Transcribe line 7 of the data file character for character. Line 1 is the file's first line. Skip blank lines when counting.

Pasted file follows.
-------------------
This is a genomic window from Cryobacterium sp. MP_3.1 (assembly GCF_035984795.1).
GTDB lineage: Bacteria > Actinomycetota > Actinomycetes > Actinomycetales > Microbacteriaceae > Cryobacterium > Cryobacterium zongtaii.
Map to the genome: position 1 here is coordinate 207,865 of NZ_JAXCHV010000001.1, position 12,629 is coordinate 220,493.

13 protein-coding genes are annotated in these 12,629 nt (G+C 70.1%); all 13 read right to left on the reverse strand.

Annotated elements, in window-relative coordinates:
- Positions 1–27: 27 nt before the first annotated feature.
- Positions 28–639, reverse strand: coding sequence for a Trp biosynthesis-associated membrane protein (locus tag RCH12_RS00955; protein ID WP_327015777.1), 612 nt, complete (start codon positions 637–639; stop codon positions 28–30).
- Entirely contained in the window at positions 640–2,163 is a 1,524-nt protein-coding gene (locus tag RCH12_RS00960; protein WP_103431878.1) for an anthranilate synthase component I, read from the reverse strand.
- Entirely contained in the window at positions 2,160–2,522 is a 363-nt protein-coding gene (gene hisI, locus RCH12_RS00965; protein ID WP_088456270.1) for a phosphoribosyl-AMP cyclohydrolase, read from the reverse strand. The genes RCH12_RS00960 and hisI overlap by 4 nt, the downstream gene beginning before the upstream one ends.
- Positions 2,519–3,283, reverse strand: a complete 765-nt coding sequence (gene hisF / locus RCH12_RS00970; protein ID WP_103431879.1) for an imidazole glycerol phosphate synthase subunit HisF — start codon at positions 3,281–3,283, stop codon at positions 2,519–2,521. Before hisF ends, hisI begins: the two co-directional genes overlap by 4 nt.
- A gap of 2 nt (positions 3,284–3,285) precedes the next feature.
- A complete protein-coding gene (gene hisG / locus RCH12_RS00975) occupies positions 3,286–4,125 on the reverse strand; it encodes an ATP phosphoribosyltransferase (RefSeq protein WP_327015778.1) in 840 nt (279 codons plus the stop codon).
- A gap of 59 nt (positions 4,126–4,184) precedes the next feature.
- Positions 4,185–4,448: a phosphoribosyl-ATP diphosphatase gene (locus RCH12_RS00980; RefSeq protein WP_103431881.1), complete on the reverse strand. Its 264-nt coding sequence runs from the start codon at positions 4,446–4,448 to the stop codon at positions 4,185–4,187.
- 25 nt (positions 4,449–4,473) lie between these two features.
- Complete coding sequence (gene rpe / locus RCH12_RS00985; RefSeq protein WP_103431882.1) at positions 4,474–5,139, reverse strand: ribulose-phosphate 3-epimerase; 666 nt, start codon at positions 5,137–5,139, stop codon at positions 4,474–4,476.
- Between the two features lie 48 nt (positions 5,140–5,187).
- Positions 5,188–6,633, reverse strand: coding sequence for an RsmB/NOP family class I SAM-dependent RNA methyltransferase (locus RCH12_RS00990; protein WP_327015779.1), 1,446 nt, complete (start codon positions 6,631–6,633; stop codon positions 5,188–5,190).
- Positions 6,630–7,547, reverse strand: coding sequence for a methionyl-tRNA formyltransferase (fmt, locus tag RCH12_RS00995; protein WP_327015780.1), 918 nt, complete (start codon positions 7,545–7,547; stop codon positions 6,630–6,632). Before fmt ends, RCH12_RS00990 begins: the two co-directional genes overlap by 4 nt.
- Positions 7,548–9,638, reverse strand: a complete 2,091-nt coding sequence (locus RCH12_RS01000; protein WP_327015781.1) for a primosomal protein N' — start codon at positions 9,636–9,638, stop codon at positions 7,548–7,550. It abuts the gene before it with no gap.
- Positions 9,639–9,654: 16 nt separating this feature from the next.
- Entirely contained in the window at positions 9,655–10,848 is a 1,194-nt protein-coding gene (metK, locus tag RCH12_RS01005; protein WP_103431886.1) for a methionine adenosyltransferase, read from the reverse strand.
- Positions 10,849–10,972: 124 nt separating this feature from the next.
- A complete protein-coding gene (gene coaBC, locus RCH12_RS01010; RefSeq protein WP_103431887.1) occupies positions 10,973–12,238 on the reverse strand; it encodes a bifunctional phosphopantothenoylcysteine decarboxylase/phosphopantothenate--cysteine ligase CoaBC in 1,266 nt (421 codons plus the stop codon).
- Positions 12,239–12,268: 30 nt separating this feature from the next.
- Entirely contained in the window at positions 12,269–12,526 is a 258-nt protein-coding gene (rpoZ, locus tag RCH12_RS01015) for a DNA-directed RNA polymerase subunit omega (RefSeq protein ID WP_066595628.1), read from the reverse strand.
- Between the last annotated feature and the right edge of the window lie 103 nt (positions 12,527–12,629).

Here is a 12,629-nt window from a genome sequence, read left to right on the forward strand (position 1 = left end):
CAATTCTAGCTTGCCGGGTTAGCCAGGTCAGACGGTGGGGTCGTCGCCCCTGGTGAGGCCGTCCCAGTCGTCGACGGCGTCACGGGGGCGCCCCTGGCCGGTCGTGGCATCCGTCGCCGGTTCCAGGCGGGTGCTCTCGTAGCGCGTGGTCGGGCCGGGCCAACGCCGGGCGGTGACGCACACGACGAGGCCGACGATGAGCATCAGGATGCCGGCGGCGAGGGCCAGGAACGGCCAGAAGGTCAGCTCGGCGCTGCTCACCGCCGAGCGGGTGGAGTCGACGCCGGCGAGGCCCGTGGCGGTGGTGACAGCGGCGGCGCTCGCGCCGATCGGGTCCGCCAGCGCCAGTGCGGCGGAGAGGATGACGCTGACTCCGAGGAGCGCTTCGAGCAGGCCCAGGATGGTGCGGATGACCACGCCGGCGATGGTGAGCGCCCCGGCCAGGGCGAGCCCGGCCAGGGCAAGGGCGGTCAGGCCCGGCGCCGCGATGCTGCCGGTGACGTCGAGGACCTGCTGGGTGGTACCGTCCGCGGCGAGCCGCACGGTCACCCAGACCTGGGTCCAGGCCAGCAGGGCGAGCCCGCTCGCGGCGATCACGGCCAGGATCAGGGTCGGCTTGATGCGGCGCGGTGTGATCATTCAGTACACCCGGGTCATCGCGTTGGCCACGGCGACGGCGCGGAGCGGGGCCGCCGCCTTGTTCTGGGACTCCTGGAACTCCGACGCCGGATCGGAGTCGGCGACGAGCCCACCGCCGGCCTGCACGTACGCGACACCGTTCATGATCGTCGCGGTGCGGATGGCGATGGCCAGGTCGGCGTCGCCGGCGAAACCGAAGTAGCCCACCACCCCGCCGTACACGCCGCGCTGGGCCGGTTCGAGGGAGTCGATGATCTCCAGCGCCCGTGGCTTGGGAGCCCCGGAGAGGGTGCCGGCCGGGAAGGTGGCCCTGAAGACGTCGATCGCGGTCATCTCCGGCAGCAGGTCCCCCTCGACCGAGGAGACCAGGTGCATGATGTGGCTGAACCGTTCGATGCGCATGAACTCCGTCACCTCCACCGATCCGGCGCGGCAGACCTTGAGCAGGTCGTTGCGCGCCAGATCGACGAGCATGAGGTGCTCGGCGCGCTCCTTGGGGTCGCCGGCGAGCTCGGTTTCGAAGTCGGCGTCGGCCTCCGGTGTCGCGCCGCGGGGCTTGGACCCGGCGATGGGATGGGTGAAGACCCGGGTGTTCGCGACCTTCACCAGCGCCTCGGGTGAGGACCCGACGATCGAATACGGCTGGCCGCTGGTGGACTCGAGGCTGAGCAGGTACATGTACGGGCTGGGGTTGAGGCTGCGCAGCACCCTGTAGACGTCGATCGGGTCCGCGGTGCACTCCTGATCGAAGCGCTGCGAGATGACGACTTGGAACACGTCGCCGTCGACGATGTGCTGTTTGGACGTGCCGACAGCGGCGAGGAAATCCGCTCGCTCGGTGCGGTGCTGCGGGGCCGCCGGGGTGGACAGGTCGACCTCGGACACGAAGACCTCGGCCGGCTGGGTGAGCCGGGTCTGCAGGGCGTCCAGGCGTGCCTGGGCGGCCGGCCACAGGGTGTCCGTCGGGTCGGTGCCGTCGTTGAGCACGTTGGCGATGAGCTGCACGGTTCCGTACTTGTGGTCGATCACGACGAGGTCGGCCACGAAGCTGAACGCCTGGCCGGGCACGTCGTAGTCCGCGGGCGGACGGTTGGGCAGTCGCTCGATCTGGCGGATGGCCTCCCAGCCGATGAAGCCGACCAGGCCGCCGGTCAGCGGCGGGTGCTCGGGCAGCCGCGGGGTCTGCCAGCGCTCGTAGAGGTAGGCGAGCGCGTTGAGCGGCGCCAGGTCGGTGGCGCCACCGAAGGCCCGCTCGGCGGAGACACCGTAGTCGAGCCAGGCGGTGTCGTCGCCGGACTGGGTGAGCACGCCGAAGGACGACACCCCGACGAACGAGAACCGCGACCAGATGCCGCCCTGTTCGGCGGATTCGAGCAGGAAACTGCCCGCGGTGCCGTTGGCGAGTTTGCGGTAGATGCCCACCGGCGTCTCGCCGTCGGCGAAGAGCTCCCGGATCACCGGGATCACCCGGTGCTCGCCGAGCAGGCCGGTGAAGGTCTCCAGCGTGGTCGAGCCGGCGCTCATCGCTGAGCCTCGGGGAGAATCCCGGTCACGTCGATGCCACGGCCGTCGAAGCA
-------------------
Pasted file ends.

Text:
- Positions 28–639, reverse strand: coding sequence for a Trp biosynthesis-associated membrane protein (locus tag RCH12_RS00955; protein ID WP_327015777.1), 612 nt, complete (start codon positions 637–639; stop codon positions 28–30).